In a recent article published by Westword, some seem to have taken issue with the claim that CU Boulder is one of the nation’s top 420-friendly schools.
The article called the list of the top 10 best weed-friendly colleges, which listed CU Boulder at number seven, “clueless.” It also said that the list perpetuated “misinformation . . . about our fair state (Colorado) and marijuana.”
In particular, the article took offense at the list’s description for why CU Boulder was included on the list.
While we focused on CU Boulder’s long and rich history of amazing 420 celebrations and protests, this article tried to make it sound like school administrators and Boulder law enforcement have successfully erased the school’s strong 420 spirit.
Here’s what it said:
“Well, CU Boulder closed its campus for three consecutive years beginning in 2012 in order to kill the 4/20 bacchanal. And there was no revival last year, when the campus was open with the exception of Norlin Quad and extra cops were deployed to make sure the old smokey days didn’t return.”
Westword’s article basically does two things. It attempts to ridicule CU’s inclusion on the list, and it attempts to erase CU students’ ongoing efforts to keep their 420 traditions alive.
And all of this seems to indicate that the folks at Westword have fallen out of touch with actual university students, both at CU and around the nation.
To begin with, CU’s position as the seventh most weed-friendly school didn’t just come out of nowhere. This was the ranking the school was given by The Princeton Review after it carefully interviewed 136,000 students at 380 schools.
Maybe Westword thinks that CU shouldn’t be in the top ten. Or maybe it thinks CU shouldn’t be number seven. Or maybe that CU shouldn’t be on the list at all.
Either way, to call this list “clueless” is to call the 136,000 college and university students whose insider information is at the foundation of the list equally “clueless.”
Not a good idea. If anyone knows about the cannabis scene at the U.S.’s colleges and universities, it’s the students who attend them.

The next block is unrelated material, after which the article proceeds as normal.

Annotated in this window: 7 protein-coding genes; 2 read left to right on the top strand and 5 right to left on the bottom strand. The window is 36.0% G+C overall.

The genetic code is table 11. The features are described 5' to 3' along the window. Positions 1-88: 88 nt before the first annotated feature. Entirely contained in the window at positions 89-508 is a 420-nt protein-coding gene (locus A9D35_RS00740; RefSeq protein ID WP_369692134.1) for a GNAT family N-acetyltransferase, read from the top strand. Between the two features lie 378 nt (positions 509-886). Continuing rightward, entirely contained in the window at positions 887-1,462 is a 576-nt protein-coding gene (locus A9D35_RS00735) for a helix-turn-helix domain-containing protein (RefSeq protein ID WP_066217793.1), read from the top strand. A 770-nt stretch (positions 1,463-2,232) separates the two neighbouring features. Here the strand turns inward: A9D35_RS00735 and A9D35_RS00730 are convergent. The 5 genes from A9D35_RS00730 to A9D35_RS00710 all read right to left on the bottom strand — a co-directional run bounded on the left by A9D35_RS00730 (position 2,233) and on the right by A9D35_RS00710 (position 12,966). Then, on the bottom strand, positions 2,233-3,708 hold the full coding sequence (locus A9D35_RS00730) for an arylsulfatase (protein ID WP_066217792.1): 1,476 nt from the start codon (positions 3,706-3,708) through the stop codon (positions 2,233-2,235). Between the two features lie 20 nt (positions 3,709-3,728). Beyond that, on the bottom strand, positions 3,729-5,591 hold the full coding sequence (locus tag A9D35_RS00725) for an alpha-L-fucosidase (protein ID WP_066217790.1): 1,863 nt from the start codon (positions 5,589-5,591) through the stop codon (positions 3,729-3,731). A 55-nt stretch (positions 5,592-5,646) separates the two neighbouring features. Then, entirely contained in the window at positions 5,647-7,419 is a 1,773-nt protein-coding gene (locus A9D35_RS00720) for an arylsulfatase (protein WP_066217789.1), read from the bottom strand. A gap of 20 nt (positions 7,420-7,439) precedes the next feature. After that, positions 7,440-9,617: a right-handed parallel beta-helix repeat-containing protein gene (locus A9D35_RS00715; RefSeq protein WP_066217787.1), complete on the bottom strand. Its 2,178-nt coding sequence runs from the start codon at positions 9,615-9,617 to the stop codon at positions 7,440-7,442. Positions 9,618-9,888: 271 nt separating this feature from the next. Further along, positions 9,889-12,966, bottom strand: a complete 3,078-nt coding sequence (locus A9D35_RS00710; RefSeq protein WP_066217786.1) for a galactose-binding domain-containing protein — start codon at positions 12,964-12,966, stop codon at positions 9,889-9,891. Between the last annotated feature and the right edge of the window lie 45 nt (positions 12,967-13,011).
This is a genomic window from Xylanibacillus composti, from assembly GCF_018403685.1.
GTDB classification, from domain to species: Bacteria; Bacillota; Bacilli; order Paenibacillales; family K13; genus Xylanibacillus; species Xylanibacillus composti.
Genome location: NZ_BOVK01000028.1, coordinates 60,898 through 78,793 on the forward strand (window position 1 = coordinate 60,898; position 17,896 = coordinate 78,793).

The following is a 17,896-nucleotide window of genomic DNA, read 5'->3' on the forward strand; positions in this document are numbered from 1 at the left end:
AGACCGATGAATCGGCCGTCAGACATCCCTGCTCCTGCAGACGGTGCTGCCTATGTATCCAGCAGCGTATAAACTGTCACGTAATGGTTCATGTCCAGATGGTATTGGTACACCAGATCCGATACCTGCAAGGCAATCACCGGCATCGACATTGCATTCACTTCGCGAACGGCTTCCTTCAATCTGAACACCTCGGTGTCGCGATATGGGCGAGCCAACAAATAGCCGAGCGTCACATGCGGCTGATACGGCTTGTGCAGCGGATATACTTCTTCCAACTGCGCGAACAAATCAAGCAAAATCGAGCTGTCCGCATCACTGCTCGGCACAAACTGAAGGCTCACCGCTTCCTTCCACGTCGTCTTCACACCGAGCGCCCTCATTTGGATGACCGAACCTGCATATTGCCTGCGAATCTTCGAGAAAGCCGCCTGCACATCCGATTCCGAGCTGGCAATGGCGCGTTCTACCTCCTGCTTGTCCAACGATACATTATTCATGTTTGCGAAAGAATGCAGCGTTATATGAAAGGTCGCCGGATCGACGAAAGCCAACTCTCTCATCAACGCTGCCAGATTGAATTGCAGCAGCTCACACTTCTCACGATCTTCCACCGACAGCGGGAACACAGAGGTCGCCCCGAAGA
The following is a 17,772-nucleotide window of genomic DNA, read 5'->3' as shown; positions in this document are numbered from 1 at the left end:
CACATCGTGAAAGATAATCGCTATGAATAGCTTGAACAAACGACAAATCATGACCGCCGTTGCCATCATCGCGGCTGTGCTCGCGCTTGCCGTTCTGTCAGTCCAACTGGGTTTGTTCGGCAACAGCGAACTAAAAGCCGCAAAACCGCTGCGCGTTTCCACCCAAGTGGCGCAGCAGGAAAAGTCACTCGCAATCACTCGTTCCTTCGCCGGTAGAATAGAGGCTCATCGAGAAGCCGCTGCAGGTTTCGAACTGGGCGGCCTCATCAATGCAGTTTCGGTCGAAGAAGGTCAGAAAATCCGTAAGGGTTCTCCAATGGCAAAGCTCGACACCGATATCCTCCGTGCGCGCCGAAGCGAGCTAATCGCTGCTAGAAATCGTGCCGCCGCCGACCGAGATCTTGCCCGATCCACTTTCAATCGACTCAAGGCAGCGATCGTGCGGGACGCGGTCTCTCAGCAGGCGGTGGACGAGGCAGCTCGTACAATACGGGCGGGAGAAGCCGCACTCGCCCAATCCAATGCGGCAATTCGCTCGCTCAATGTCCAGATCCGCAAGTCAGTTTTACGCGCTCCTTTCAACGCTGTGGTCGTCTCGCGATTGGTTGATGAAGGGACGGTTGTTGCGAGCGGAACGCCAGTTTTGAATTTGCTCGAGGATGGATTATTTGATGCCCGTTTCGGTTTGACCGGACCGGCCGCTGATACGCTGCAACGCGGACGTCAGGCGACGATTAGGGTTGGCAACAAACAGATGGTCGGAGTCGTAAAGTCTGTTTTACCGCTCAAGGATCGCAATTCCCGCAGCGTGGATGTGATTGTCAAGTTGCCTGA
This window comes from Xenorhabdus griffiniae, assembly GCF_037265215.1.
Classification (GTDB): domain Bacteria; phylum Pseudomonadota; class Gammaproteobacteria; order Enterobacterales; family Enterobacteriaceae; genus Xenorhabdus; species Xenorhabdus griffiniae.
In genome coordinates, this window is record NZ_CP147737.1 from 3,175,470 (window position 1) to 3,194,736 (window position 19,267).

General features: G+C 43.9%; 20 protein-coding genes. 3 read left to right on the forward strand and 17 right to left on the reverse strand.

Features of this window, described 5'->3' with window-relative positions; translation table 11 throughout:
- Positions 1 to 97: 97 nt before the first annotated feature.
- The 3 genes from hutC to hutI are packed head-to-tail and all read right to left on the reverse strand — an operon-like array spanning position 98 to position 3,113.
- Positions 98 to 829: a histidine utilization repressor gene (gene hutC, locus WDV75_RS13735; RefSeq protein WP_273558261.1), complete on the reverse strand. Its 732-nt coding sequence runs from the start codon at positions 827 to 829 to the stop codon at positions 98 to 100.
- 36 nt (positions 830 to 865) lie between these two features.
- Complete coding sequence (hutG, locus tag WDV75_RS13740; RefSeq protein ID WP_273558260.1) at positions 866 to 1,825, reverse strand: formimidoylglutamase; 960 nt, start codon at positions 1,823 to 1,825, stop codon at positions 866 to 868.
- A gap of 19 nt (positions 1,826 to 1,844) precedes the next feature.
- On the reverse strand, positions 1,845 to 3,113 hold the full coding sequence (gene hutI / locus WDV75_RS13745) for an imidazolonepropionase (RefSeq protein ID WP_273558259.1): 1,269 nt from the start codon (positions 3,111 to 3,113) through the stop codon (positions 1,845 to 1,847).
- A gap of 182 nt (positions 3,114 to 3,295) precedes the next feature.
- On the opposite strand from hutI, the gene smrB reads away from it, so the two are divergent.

Similarly, Westword’s attempt to make it sound like it’s either “clueless” or “misinformation” to talk about the way CU Boulder students celebrate 420 is also out of touch.
OK, sure, so CU students might not congregate in the Norlin Quad the way they used to. The precise location where CU students choose to celebrate 420 isn’t really what matters anyway.
Westword’s article would apparently have readers believe that Boulder law enforcement and CU administrators have finally squashed all remnants of the students’ politically informed action.
But nothing could be further from the truth. CU Boulder students have not been so thoroughly silenced.
No matter where it happens, or how it happens, CU Boulder students—along with college students around the country—continue to light up both in joy and in protest.
Even if CU students no longer celebrate 420 on the Quad, anybody at all familiar with the lives and realities of actual students knows that the celebrations continue no matter what.
In the end, Westword’s attempts to say that listing CU Boulder at number seven because of its students’ well-known 420 celebrations is either “clueless” or “misinformation” is a bit of a stretch.
And to get so caught up on the precise locations where these celebrations take place is an attempt to pull attention away from the conversations that matter most.